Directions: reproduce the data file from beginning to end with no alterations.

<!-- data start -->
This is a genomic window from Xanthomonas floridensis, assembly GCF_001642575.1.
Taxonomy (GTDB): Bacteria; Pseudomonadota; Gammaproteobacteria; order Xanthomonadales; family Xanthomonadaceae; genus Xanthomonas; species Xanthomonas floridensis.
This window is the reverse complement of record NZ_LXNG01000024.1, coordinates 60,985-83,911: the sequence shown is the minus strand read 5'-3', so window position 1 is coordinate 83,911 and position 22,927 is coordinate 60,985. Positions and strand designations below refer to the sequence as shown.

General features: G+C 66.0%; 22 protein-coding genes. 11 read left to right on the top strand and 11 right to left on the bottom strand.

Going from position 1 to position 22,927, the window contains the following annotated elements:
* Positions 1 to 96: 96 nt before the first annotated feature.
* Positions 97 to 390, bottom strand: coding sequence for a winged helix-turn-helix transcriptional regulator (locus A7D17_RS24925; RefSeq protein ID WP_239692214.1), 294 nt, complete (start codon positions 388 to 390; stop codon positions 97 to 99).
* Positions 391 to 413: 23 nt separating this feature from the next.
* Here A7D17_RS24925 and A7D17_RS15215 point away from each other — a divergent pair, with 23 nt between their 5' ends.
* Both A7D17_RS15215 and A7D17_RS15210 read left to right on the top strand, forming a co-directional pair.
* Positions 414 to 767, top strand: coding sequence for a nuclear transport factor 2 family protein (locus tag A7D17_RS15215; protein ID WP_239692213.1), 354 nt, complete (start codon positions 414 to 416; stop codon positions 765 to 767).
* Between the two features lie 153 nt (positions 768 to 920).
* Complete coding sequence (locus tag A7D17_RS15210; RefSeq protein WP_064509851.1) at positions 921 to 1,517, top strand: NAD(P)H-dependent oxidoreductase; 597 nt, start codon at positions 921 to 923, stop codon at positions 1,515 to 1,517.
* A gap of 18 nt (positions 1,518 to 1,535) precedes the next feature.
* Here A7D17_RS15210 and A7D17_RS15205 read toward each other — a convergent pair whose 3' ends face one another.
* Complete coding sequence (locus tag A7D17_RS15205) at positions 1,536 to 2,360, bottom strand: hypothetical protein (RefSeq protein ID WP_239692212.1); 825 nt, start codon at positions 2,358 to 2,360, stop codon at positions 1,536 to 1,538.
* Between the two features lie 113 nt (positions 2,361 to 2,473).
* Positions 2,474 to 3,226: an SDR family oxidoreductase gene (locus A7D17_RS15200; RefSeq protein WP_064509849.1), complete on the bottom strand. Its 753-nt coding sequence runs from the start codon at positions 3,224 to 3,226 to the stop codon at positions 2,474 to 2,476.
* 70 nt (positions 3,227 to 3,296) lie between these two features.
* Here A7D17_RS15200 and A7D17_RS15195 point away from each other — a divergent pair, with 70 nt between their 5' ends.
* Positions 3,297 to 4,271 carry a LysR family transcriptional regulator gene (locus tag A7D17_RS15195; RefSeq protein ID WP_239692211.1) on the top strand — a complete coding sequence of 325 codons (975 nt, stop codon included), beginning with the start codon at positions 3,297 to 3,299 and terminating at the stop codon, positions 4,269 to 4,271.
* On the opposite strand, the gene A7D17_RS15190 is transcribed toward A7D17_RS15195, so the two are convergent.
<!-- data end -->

This is a genomic window from Xanthomonas floridensis, assembly GCF_001642575.1.
Taxonomy (GTDB): Bacteria; Pseudomonadota; Gammaproteobacteria; order Xanthomonadales; family Xanthomonadaceae; genus Xanthomonas; species Xanthomonas floridensis.
This window is the reverse complement of record NZ_LXNG01000024.1, coordinates 60,985-83,911: the sequence shown is the minus strand read 5'-3', so window position 1 is coordinate 83,911 and position 22,927 is coordinate 60,985. Positions and strand designations below refer to the sequence as shown.

General features: G+C 66.0%; 22 protein-coding genes. 11 read left to right on the top strand and 11 right to left on the bottom strand.

Going from position 1 to position 22,927, the window contains the following annotated elements:
* Positions 1 to 96: 96 nt before the first annotated feature.
* Positions 97 to 390, bottom strand: coding sequence for a winged helix-turn-helix transcriptional regulator (locus A7D17_RS24925; RefSeq protein ID WP_239692214.1), 294 nt, complete (start codon positions 388 to 390; stop codon positions 97 to 99).
* Positions 391 to 413: 23 nt separating this feature from the next.
* Here A7D17_RS24925 and A7D17_RS15215 point away from each other — a divergent pair, with 23 nt between their 5' ends.
* Both A7D17_RS15215 and A7D17_RS15210 read left to right on the top strand, forming a co-directional pair.
* Positions 414 to 767, top strand: coding sequence for a nuclear transport factor 2 family protein (locus tag A7D17_RS15215; protein ID WP_239692213.1), 354 nt, complete (start codon positions 414 to 416; stop codon positions 765 to 767).
* Between the two features lie 153 nt (positions 768 to 920).
* Complete coding sequence (locus tag A7D17_RS15210; RefSeq protein WP_064509851.1) at positions 921 to 1,517, top strand: NAD(P)H-dependent oxidoreductase; 597 nt, start codon at positions 921 to 923, stop codon at positions 1,515 to 1,517.
* A gap of 18 nt (positions 1,518 to 1,535) precedes the next feature.
* Here A7D17_RS15210 and A7D17_RS15205 read toward each other — a convergent pair whose 3' ends face one another.
* Complete coding sequence (locus tag A7D17_RS15205) at positions 1,536 to 2,360, bottom strand: hypothetical protein (RefSeq protein ID WP_239692212.1); 825 nt, start codon at positions 2,358 to 2,360, stop codon at positions 1,536 to 1,538.
* Between the two features lie 113 nt (positions 2,361 to 2,473).
* Positions 2,474 to 3,226: an SDR family oxidoreductase gene (locus A7D17_RS15200; RefSeq protein WP_064509849.1), complete on the bottom strand. Its 753-nt coding sequence runs from the start codon at positions 3,224 to 3,226 to the stop codon at positions 2,474 to 2,476.
* 70 nt (positions 3,227 to 3,296) lie between these two features.
* Here A7D17_RS15200 and A7D17_RS15195 point away from each other — a divergent pair, with 70 nt between their 5' ends.
* Positions 3,297 to 4,271 carry a LysR family transcriptional regulator gene (locus tag A7D17_RS15195; RefSeq protein ID WP_239692211.1) on the top strand — a complete coding sequence of 325 codons (975 nt, stop codon included), beginning with the start codon at positions 3,297 to 3,299 and terminating at the stop codon, positions 4,269 to 4,271.
* On the opposite strand, the gene A7D17_RS15190 is transcribed toward A7D17_RS15195, so the two are convergent.